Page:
Fitch Ratings has assigned Arval Service Lease SA a Long-Term Issuer Default Rating (IDR) of ‘A’, Short-Term IDR of ‘F1’ and Support Rating of ‘1’. The Outlook on the Long-Term IDR is Negative.

Fitch also assigned Arval’s upcoming senior unsecured notes to be issued under its EMTN programme an ‘A(EXP)’ long-term rating, in line with its Long-Term IDR, reflecting our expectations of average recoveries for the notes. The assignment of a final rating is contingent on the receipt of final documents conforming to the information already received.

Arval is domiciled in France and is 100% owned by BNP Paribas Fortis SA/NV (A+/Negative/F1), itself a wholly-owned subsidiary of BNP Paribas S.A. (BNPP; A+/Negative/F1). Arval is a full-service leasing company with a principal focus on car leasing for corporates and SMEs, and to a lesser extent for individuals.



Arval’s Long- and Short-Term IDRs are based on institutional support from BNPP. The Negative Outlook on Arval’s Long-Term IDR mirrors that on BNPP’s. The Negative Outlook on BNPP’s Long-Term IDR reflects downside risks to our baseline economic scenario, as pressure on BNPP’s ratings would substantially increase if the downturn resulting from the coronavirus crisis is deeper or more prolonged than we currently expect.

Arval’s Long-Term IDR is rated one notch below that of Arval’s ultimate parent, BNPP and is driven by Fitch’s assessment of institutional support from BNPP being available for Arval given its strategic importance. While many of Arval’s standalone credit factors such as franchise, business model and risk appetite are comparable with its industry peers, Fitch’s view of Arval’s standalone creditworthiness is constrained by the company’s high leverage (in the context of BNPP’s centralised capital management). As a result, Fitch’s assessment of Arval’s standalone credit profile is materially lower than its support-driven ratings.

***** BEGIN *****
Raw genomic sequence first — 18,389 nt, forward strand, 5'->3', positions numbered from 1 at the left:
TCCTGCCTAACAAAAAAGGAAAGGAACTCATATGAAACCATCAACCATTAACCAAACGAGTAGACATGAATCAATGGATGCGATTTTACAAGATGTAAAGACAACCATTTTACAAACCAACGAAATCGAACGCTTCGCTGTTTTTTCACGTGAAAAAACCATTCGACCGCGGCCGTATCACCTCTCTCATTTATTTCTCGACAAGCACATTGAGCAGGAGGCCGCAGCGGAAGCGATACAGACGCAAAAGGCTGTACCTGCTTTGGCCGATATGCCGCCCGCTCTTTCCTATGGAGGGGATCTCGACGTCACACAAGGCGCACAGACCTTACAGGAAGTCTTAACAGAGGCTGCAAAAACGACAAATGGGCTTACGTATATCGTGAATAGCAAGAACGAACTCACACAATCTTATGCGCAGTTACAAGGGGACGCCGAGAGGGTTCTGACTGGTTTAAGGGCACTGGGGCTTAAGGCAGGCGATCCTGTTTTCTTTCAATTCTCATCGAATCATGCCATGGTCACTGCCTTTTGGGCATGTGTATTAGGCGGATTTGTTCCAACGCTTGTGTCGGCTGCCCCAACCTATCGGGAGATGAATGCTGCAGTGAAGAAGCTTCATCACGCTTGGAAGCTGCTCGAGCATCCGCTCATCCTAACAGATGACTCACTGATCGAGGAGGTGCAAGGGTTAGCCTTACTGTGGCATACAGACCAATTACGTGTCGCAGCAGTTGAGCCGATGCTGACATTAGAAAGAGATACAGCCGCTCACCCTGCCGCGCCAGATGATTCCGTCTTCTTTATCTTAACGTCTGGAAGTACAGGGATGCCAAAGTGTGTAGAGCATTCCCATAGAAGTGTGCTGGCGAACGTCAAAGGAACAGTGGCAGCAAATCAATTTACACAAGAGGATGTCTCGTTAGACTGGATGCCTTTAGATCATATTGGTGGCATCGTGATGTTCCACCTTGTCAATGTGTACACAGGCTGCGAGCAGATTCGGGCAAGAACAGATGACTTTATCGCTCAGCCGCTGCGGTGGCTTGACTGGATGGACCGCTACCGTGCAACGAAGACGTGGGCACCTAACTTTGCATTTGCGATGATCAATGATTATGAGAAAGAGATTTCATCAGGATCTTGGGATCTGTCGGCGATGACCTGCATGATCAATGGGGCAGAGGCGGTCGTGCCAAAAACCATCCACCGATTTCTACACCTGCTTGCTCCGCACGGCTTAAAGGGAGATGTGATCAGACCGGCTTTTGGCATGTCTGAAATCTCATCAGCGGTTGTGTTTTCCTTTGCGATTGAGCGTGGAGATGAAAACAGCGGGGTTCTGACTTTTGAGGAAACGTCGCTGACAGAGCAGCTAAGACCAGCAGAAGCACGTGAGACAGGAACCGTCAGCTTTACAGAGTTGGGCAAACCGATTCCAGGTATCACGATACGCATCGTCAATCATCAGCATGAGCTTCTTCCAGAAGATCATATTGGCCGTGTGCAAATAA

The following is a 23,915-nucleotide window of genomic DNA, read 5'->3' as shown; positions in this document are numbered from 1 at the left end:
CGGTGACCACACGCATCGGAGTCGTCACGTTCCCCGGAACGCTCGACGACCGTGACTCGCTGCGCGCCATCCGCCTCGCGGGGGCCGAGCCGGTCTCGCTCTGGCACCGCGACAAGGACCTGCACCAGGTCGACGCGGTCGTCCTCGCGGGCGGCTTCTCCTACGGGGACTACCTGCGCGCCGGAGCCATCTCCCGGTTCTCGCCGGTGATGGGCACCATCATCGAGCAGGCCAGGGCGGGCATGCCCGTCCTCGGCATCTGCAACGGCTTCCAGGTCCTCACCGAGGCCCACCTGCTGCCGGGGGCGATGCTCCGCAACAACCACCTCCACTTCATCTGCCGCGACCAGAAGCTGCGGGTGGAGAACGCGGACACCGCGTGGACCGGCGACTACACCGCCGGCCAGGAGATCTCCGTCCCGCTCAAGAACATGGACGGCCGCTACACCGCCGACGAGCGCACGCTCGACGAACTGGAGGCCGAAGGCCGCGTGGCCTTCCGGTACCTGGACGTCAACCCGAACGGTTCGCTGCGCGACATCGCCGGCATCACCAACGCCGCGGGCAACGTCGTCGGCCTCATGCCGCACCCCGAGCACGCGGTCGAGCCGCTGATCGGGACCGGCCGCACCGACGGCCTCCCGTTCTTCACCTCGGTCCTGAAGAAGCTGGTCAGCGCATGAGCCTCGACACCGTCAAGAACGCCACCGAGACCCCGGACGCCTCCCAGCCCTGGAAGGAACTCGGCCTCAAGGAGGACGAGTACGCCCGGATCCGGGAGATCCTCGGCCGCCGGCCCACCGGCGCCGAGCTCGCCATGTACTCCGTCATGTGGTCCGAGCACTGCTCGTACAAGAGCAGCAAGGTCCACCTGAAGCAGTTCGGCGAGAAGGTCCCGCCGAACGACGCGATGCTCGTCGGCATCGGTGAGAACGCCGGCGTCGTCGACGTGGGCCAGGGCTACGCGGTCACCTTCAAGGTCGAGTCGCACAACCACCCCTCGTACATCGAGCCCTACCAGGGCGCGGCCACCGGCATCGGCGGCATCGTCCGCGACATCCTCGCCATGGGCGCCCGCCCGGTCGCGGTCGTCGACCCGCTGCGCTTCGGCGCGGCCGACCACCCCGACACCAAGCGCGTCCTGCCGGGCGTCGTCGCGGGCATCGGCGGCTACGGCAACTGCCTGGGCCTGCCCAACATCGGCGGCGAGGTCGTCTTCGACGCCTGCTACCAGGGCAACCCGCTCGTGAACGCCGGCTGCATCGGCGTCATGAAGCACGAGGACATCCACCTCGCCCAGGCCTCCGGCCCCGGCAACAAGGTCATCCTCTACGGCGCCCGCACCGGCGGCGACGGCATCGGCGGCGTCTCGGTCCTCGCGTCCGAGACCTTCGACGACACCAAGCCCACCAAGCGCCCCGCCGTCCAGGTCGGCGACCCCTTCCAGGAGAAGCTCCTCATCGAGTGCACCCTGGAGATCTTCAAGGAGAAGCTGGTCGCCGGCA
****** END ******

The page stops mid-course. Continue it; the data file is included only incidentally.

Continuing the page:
Arval’s Long-Term IDR is notched once from BNPP’s, primarily driven by Fitch’s assessment of the subsidiary’s role in the group. Fitch sees Arval as strategically important to BNPP, given its recurring and relevant contribution to group revenue and pre-tax profit. However, the notching also recognises that Arval’s offering is complementary to core banking and other financial services offered by BNPP, such as retail banking, consumer finance or corporate and institutional banking (CIB). It also factors in Arval’s leading and autonomous franchise as a full-service fleet lessor. Arval has fairly strong synergies with BNPP, as highlighted by the significant share of revenue generated with clients from other group entities, including CIB and retail banking operations in France, Belgium or Italy.

Fitch views the integration between Arval and BNPP as strong, as Arval is almost exclusively reliant on intragroup funding and its capitalisation profile is fully embedded into BNPP’s capital planning and management. The fact that Arval shares some of the group’s functions notably for legal, compliance and IT systems also underscores its integration within BNPP. Together these factors imply a high likelihood of support by BNPP, as a default on any of Arval’s external debt would most likely imply significant reputational damage for BNPP. In view of this, extraordinary capital or liquidity support, if ever required, would be highly likely, in Fitch’s opinion, as reflected in Arval’s Support Rating of ‘1’.

Arval’s standalone profile is constrained by the company’s high leverage with a capitalisation and leverage score under Fitch’s finance and leasing company criteria in the ‘b and below’ rating category. However, Fitch also notes that Arval’s current capitalisation reflects BNPP’s centralised capital management and close integration into BNPP in terms of capital management and funding. While Arval’s capital market access is unproven to date, the contemplated notes issuance should support improved funding flexibility.